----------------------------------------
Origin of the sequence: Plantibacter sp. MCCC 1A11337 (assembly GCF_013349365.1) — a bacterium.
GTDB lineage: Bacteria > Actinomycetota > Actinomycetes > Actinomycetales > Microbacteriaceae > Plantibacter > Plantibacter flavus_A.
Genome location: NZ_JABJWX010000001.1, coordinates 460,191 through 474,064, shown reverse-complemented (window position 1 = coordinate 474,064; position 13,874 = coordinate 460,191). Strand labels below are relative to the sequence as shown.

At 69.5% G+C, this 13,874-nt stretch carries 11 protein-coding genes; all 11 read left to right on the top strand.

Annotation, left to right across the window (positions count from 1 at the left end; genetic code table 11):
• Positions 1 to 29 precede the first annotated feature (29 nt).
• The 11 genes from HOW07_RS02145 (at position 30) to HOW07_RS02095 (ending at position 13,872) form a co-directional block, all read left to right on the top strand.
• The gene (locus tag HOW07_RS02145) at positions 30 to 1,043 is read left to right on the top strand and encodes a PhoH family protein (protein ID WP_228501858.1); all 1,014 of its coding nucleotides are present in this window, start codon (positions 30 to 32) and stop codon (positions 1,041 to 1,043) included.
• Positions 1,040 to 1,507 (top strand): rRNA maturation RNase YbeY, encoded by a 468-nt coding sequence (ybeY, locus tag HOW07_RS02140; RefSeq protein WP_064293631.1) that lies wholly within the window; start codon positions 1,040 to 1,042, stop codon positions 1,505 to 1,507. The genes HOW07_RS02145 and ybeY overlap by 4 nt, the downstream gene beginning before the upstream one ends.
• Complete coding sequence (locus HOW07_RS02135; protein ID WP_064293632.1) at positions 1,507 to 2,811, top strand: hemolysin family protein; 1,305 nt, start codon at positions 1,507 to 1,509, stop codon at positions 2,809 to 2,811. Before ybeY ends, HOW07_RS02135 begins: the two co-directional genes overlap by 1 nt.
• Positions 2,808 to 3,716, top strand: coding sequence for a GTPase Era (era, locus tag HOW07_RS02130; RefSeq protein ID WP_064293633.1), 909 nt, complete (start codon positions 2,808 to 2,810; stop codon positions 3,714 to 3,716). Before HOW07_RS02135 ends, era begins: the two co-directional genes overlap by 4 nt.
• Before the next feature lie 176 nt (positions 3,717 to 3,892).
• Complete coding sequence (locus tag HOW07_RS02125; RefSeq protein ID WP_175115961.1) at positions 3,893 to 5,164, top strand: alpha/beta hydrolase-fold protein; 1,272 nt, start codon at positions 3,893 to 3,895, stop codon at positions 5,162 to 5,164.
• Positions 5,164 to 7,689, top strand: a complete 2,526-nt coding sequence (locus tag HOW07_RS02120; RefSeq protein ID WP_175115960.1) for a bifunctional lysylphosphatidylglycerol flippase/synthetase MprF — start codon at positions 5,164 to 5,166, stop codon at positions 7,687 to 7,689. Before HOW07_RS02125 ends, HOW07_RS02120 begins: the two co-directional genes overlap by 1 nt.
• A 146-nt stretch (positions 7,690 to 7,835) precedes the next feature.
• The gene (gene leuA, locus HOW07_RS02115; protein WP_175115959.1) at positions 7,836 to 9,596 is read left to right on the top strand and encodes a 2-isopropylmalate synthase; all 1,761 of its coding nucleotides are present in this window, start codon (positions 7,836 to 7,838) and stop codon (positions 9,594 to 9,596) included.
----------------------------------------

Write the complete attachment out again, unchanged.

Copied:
Origin of the sequence: Plantibacter sp. MCCC 1A11337 (assembly GCF_013349365.1) — a bacterium.
GTDB lineage: Bacteria > Actinomycetota > Actinomycetes > Actinomycetales > Microbacteriaceae > Plantibacter > Plantibacter flavus_A.
Genome location: NZ_JABJWX010000001.1, coordinates 460,191 through 474,064, shown reverse-complemented (window position 1 = coordinate 474,064; position 13,874 = coordinate 460,191). Strand labels below are relative to the sequence as shown.

At 69.5% G+C, this 13,874-nt stretch carries 11 protein-coding genes; all 11 read left to right on the top strand.

Annotation, left to right across the window (positions count from 1 at the left end; genetic code table 11):
• Positions 1 to 29 precede the first annotated feature (29 nt).
• The 11 genes from HOW07_RS02145 (at position 30) to HOW07_RS02095 (ending at position 13,872) form a co-directional block, all read left to right on the top strand.
• The gene (locus tag HOW07_RS02145) at positions 30 to 1,043 is read left to right on the top strand and encodes a PhoH family protein (protein ID WP_228501858.1); all 1,014 of its coding nucleotides are present in this window, start codon (positions 30 to 32) and stop codon (positions 1,041 to 1,043) included.
• Positions 1,040 to 1,507 (top strand): rRNA maturation RNase YbeY, encoded by a 468-nt coding sequence (ybeY, locus tag HOW07_RS02140; RefSeq protein WP_064293631.1) that lies wholly within the window; start codon positions 1,040 to 1,042, stop codon positions 1,505 to 1,507. The genes HOW07_RS02145 and ybeY overlap by 4 nt, the downstream gene beginning before the upstream one ends.
• Complete coding sequence (locus HOW07_RS02135; protein ID WP_064293632.1) at positions 1,507 to 2,811, top strand: hemolysin family protein; 1,305 nt, start codon at positions 1,507 to 1,509, stop codon at positions 2,809 to 2,811. Before ybeY ends, HOW07_RS02135 begins: the two co-directional genes overlap by 1 nt.
• Positions 2,808 to 3,716, top strand: coding sequence for a GTPase Era (era, locus tag HOW07_RS02130; RefSeq protein ID WP_064293633.1), 909 nt, complete (start codon positions 2,808 to 2,810; stop codon positions 3,714 to 3,716). Before HOW07_RS02135 ends, era begins: the two co-directional genes overlap by 4 nt.
• Before the next feature lie 176 nt (positions 3,717 to 3,892).
• Complete coding sequence (locus tag HOW07_RS02125; RefSeq protein ID WP_175115961.1) at positions 3,893 to 5,164, top strand: alpha/beta hydrolase-fold protein; 1,272 nt, start codon at positions 3,893 to 3,895, stop codon at positions 5,162 to 5,164.
• Positions 5,164 to 7,689, top strand: a complete 2,526-nt coding sequence (locus tag HOW07_RS02120; RefSeq protein ID WP_175115960.1) for a bifunctional lysylphosphatidylglycerol flippase/synthetase MprF — start codon at positions 5,164 to 5,166, stop codon at positions 7,687 to 7,689. Before HOW07_RS02125 ends, HOW07_RS02120 begins: the two co-directional genes overlap by 1 nt.
• A 146-nt stretch (positions 7,690 to 7,835) precedes the next feature.
• The gene (gene leuA, locus HOW07_RS02115; protein WP_175115959.1) at positions 7,836 to 9,596 is read left to right on the top strand and encodes a 2-isopropylmalate synthase; all 1,761 of its coding nucleotides are present in this window, start codon (positions 7,836 to 7,838) and stop codon (positions 9,594 to 9,596) included.